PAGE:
I don’t know exactly when I realized the relationship between parents and their children, and for fathers, in particular. But I know that at one point, when my son and daughter were around 10 years old, I was driving along and it suddenly hit me. I pulled the car over and I said, “I just want you to know that I am sorry now for whatever it is that I screw up as your dad. I will try to be a good dad, but even if I do my best, I know that your troubles in life will most likely be because of the mistakes I make. So please forgive me and know that I love you.”
    As a single parent this was particularly accurate.
    They said they forgive me, which was nice. But they don’t know yet how much I will screw them up. So we will see.
    In Scouting we have a saying, “Whatever you forbid becomes an adventure.” So we always work with the idea that kids will do something if it is fun, like your race to the car.
    Their freedom to err is a gift we must choose to give them. (And you know someone who gives that gift to you, don’t you?)
    Cultivate the willingness to suffer the consequences of their mistakes with them rather than prevent them by restrictions. That is the road God walks with us. We call it Calvary. And it is the one we will love doing with our children, and then, to all others as we can.

    Perhaps it allows us to get a tiny glimpse of why God created us. The unmatchable joy of seeing that your children know you love them must be what God was looking for, magnified by many billions of lives. Wow.

  • Amen. Growing up for me was all about obedience and I cn relate to the blanket training example in a sense. I’m happy that you have the kind of relationship that you have with your sons, and I know it took time to grow to where you are today. I’m learning new methods often to discipline my children that has nothing to do with physically spanking. I’m starting to notice, just raising my voice brings out the wood works and even then I’m crying with them. LOL, so yes I can relate and enjoyed reading this post.

    • Always trying to grow and learn. Thanks for reading.

  • John Benson

    Morgan, as a father and a therapist I can tell you that you have and are doing damage to your sons. I would point you in the direction of some excellent authors – Dr. Ross W. Greene, Alfie Kohn, Dr. Shefali Tsabary, Dr. Daniel Siegal with Mary Hartzel, M.ed., and Dr. Naomi Aldort. They are all excellent guides in parenting. Children are people, and your manipulation of yours is hurting them.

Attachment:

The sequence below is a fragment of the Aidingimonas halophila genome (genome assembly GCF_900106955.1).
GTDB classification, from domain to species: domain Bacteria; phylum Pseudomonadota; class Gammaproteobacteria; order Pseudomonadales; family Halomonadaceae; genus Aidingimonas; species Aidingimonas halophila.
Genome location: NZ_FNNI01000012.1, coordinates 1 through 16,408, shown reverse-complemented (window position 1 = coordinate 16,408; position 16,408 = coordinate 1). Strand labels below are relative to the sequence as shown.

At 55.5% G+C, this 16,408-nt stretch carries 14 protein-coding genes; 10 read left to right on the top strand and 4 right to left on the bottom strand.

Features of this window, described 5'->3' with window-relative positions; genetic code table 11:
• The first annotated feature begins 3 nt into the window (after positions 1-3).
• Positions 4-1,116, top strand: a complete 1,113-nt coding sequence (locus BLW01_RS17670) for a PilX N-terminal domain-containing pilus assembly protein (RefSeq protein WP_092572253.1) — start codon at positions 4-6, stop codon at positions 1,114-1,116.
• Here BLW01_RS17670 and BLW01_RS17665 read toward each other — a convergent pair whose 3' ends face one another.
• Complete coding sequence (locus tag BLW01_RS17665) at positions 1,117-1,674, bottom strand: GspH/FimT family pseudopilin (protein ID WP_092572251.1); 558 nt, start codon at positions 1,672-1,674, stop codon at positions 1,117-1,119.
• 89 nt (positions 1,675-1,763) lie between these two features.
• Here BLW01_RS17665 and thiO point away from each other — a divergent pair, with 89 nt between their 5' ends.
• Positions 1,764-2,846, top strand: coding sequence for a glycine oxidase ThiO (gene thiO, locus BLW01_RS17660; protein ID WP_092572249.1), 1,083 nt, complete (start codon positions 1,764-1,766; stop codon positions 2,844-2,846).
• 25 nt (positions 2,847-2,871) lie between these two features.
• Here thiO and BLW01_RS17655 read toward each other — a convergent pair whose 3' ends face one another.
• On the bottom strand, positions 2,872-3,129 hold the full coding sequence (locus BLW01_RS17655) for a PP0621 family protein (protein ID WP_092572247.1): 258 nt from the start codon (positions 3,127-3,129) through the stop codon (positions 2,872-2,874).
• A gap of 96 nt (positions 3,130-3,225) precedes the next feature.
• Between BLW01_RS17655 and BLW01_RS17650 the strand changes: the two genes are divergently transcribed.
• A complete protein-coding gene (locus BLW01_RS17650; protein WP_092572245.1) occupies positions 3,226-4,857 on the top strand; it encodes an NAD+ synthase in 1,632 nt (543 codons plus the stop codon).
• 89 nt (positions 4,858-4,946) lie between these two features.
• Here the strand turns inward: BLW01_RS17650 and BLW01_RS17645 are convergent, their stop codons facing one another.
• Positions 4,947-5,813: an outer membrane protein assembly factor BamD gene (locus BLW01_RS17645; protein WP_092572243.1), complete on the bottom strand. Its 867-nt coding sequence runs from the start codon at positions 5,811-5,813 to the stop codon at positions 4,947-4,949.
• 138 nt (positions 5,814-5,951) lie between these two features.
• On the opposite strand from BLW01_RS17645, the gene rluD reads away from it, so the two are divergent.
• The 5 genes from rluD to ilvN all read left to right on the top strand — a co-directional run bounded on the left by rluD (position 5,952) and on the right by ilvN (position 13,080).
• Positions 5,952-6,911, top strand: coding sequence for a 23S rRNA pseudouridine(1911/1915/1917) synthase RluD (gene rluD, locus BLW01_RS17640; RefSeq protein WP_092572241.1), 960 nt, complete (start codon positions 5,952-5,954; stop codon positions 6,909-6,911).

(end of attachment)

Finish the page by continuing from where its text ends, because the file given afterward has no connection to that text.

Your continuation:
One thing you can do to continue to move in a better direction, if you haven’t done so already, is to simply apologize to them. Say something to them like, “I have been wrong in the way I have treated you, especially when I am angry or trying to get you to do what I want. I am sorry. I am going to continue to work to treat you with more love and kindness. I will try to have honest conversations with you and treat you as the human beings that you are. I will work to listen to you and hear what you are trying to say to me. You deserve better from me and I will do my utmost to improve. I ask you to tell me if you feel I am being too mean or too harsh. I love you and care for you.”

    Parenting is not about getting kids to do what we want, as much as it is about being in relationship with and guiding kids toward being loving human beings that contribute to society through the development of their gifts and talents. Violence, whether through physical, psychological or emotional means, has no place in parenting. When bullied by parents, children either explode with defiance, or implode with compliance, which is what you are experiencing. Parenting is not about proper techniques, it is about right relations as it is with God. Be in right relations with your children and you will be for them what they want and need.